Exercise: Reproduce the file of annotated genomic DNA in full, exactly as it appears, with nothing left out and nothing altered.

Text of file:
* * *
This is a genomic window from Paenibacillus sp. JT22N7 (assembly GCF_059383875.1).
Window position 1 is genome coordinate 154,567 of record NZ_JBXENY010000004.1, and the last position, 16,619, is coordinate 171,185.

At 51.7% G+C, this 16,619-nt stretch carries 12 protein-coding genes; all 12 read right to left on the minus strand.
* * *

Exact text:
This is a genomic window from Paenibacillus sp. JT22N7 (assembly GCF_059383875.1).
Window position 1 is genome coordinate 154,567 of record NZ_JBXENY010000004.1, and the last position, 16,619, is coordinate 171,185.

At 51.7% G+C, this 16,619-nt stretch carries 12 protein-coding genes; all 12 read right to left on the minus strand.